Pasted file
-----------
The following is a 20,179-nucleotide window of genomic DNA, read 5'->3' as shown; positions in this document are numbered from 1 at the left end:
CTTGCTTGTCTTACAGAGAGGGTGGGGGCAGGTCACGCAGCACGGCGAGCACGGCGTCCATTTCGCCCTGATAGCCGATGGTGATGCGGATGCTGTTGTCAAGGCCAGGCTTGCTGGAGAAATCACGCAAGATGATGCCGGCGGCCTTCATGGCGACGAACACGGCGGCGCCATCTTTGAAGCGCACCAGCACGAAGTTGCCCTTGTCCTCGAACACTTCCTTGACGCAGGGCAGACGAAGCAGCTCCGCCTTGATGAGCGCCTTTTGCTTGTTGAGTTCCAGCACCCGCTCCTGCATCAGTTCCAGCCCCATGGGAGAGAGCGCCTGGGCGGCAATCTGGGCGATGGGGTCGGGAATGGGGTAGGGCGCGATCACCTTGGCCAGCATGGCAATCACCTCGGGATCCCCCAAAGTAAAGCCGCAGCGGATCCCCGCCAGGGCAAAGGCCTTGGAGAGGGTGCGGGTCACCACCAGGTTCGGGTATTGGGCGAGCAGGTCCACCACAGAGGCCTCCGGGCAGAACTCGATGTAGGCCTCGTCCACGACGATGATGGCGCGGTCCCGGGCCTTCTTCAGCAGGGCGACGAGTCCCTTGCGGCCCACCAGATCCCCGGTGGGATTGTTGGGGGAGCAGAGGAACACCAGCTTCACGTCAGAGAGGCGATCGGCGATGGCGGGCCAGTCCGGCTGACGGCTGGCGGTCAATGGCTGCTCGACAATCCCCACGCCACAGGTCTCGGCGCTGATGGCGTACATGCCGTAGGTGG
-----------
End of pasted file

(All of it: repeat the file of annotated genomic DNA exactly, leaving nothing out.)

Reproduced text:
The following is a 20,179-nucleotide window of genomic DNA, read 5'->3' as shown; positions in this document are numbered from 1 at the left end:
CTTGCTTGTCTTACAGAGAGGGTGGGGGCAGGTCACGCAGCACGGCGAGCACGGCGTCCATTTCGCCCTGATAGCCGATGGTGATGCGGATGCTGTTGTCAAGGCCAGGCTTGCTGGAGAAATCACGCAAGATGATGCCGGCGGCCTTCATGGCGACGAACACGGCGGCGCCATCTTTGAAGCGCACCAGCACGAAGTTGCCCTTGTCCTCGAACACTTCCTTGACGCAGGGCAGACGAAGCAGCTCCGCCTTGATGAGCGCCTTTTGCTTGTTGAGTTCCAGCACCCGCTCCTGCATCAGTTCCAGCCCCATGGGAGAGAGCGCCTGGGCGGCAATCTGGGCGATGGGGTCGGGAATGGGGTAGGGCGCGATCACCTTGGCCAGCATGGCAATCACCTCGGGATCCCCCAAAGTAAAGCCGCAGCGGATCCCCGCCAGGGCAAAGGCCTTGGAGAGGGTGCGGGTCACCACCAGGTTCGGGTATTGGGCGAGCAGGTCCACCACAGAGGCCTCCGGGCAGAACTCGATGTAGGCCTCGTCCACGACGATGATGGCGCGGTCCCGGGCCTTCTTCAGCAGGGCGACGAGTCCCTTGCGGCCCACCAGATCCCCGGTGGGATTGTTGGGGGAGCAGAGGAACACCAGCTTCACGTCAGAGAGGCGATCGGCGATGGCGGGCCAGTCCGGCTGACGGCTGGCGGTCAATGGCTGCTCGACAATCCCCACGCCACAGGTCTCGGCGCTGATGGCGTACATGCCGTAGGTGG